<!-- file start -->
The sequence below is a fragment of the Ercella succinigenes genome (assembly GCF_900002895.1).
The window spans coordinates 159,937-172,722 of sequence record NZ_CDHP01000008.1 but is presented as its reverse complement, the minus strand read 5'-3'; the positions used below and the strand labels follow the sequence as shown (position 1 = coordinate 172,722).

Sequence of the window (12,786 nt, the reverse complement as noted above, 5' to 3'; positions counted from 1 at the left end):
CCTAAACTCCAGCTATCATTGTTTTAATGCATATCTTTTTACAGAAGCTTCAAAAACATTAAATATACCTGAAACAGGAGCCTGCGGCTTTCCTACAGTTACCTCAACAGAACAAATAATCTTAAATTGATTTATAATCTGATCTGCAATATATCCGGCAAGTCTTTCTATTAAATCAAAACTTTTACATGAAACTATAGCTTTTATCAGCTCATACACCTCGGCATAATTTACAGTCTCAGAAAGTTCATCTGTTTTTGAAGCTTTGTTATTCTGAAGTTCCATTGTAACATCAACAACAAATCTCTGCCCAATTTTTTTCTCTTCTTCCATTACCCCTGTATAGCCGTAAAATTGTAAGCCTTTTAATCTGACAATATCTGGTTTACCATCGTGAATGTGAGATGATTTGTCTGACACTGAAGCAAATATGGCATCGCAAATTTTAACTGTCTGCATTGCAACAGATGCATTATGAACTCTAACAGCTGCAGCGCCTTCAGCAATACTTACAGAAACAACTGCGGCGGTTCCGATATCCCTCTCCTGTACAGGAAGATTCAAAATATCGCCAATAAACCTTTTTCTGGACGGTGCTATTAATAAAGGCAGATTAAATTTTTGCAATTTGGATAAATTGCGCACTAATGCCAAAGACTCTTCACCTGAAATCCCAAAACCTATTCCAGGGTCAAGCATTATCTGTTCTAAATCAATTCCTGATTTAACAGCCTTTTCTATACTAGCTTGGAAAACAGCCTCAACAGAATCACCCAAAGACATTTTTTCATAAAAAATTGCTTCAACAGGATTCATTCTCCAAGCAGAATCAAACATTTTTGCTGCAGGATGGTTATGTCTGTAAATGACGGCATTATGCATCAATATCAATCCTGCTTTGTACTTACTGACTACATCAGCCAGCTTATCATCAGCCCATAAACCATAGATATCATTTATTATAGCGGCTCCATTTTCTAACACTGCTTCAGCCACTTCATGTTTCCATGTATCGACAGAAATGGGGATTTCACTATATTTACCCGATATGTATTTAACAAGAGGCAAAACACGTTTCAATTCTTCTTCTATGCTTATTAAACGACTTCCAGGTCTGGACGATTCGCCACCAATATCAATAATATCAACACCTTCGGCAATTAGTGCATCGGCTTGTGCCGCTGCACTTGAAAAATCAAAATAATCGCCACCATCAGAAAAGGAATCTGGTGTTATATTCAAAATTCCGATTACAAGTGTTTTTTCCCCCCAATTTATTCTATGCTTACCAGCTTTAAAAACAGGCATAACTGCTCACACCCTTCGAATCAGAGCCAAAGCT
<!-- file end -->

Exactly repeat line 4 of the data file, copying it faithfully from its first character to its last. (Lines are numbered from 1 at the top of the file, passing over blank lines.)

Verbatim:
CCTAAACTCCAGCTATCATTGTTTTAATGCATATCTTTTTACAGAAGCTTCAAAAACATTAAATATACCTGAAACAGGAGCCTGCGGCTTTCCTACAGTTACCTCAACAGAACAAATAATCTTAAATTGATTTATAATCTGATCTGCAATATATCCGGCAAGTCTTTCTATTAAATCAAAACTTTTACATGAAACTATAGCTTTTATCAGCTCATACACCTCGGCATAATTTACAGTCTCAGAAAGTTCATCTGTTTTTGAAGCTTTGTTATTCTGAAGTTCCATTGTAACATCAACAACAAATCTCTGCCCAATTTTTTTCTCTTCTTCCATTACCCCTGTATAGCCGTAAAATTGTAAGCCTTTTAATCTGACAATATCTGGTTTACCATCGTGAATGTGAGATGATTTGTCTGACACTGAAGCAAATATGGCATCGCAAATTTTAACTGTCTGCATTGCAACAGATGCATTATGAACTCTAACAGCTGCAGCGCCTTCAGCAATACTTACAGAAACAACTGCGGCGGTTCCGATATCCCTCTCCTGTACAGGAAGATTCAAAATATCGCCAATAAACCTTTTTCTGGACGGTGCTATTAATAAAGGCAGATTAAATTTTTGCAATTTGGATAAATTGCGCACTAATGCCAAAGACTCTTCACCTGAAATCCCAAAACCTATTCCAGGGTCAAGCATTATCTGTTCTAAATCAATTCCTGATTTAACAGCCTTTTCTATACTAGCTTGGAAAACAGCCTCAACAGAATCACCCAAAGACATTTTTTCATAAAAAATTGCTTCAACAGGATTCATTCTCCAAGCAGAATCAAACATTTTTGCTGCAGGATGGTTATGTCTGTAAATGACGGCATTATGCATCAATATCAATCCTGCTTTGTACTTACTGACTACATCAGCCAGCTTATCATCAGCCCATAAACCATAGATATCATTTATTATAGCGGCTCCATTTTCTAACACTGCTTCAGCCACTTCATGTTTCCATGTATCGACAGAAATGGGGATTTCACTATATTTACCCGATATGTATTTAACAAGAGGCAAAACACGTTTCAATTCTTCTTCTATGCTTATTAAACGACTTCCAGGTCTGGACGATTCGCCACCAATATCAATAATATCAACACCTTCGGCAATTAGTGCATCGGCTTGTGCCGCTGCACTTGAAAAATCAAAATAATCGCCACCATCAGAAAAGGAATCTGGTGTTATATTCAAAATTCCGATTACAAGTGTTTTTTCCCCCCAATTTATTCTATGCTTACCAGCTTTAAAAACAGGCATAACTGCTCACACCCTTCGAATCAGAGCCAAAGCT